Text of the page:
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Section 8 in The Patents Act, 1970
Section 64(1) in The Patents Act, 1970
Section 64(1)(m) in The Patents Act, 1970
Section 64 in The Patents Act, 1970
Raj Kumar Chawla vs Lucas Indian Services on 27 April, 2006
Citedby 1 docs
Shiv Dutt Sharma vs Prem Kumar Bhatia on 10 February, 1969

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Delhi High Court
Koninklijke Philips Electronics ... vs Maj. (Retd) Sukesh Behl & Anr. on 6 November, 2013
Author: S. Muralidhar
       IN THE HIGH COURT OF DELHI AT NEW DELHI

                          CS (OS) No. 2206 of 2012

       KONINKLIJKE PHILIPS ELECTRONICS N.V. ..... Plaintiff
                    Through: Mr. Sudhir Chandra, Senior Advocate
                    with Mr. Pravin Anand, Ms. Vaishali Mittal, Mr.
                    Gupreet Singh Kahlon and Ms. D. Neha Reddy,
                    Advocates.

                          Versus

       MAJ. (RETD) SUKESH BEHL & ANR            ..... Defendants
                      Through: Mr. Ajay Sahni, Mr. N.K. Bhardwaj,
                      Mr. Bikash Ghorai and Ms. Kanika Bajaj,
                      Advocates.

       CORAM: JUSTICE S. MURALIDHAR

                          ORDER

06.11.2013 IA No. 14921 of 2013 (Order XII Rule 6 CPC)

1. Mr. Sudhir Chandra, learned Senior counsel for the Plaintiff, states that the Plaintiff does not press this application at this point, i.e., IA No. 14921 of 2013.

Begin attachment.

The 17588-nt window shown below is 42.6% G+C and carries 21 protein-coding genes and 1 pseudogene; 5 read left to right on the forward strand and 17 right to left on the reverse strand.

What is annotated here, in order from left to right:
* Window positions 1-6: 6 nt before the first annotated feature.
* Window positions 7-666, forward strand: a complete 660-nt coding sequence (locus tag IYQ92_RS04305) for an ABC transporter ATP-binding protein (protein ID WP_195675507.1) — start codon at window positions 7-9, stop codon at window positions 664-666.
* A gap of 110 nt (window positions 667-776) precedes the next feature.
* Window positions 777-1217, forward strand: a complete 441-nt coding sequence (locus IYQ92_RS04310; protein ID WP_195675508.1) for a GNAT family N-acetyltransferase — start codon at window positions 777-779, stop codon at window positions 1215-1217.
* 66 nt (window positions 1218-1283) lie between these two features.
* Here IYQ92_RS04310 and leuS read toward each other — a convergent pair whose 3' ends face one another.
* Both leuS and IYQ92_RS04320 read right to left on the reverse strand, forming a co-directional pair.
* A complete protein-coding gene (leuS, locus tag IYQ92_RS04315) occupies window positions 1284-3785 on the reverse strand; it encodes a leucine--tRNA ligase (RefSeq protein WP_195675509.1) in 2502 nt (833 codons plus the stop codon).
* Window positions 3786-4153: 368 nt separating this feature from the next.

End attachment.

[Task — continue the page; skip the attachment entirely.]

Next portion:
2. The application is dismissed as not pressed.

IA No. 21411 of 2012 (Order XII Rule 6 CPC by Defendant)

3. The background to the present application filed by the Defendant under Order XII Rule 6 CPC is that the above suit has been filed by Plaintiff Koninklijke Philips Electronics N.V. against Maj. (Retd.) Sukesh Behl, proprietor M/s. Pearl Engineering Company (Defendant No.1) and M/s.

CS(OS) No. 2206 of 2012 Page 1 of 9

Pearl Engineering Company (Defendant No.2) for permanent injunction to restrain the Defendants from infringing the Plaintiff's Essential DVD Video/DVD ROM Disc Patents, in particular Indian Patent registered under No. 218255 and for other incidental reliefs.

4. Summons in the suit was issued on 25th July 2012 and the suit was itself fast tracked. On service of summons, the Defendants filed Counter Claim No. 97 of 2012 along with the written statement. In the counter claim, the prayer was that Patent No. 218255 should be revoked and declared invalid. The Plaintiff filed its written statement to the counter claim to which replication was also filed.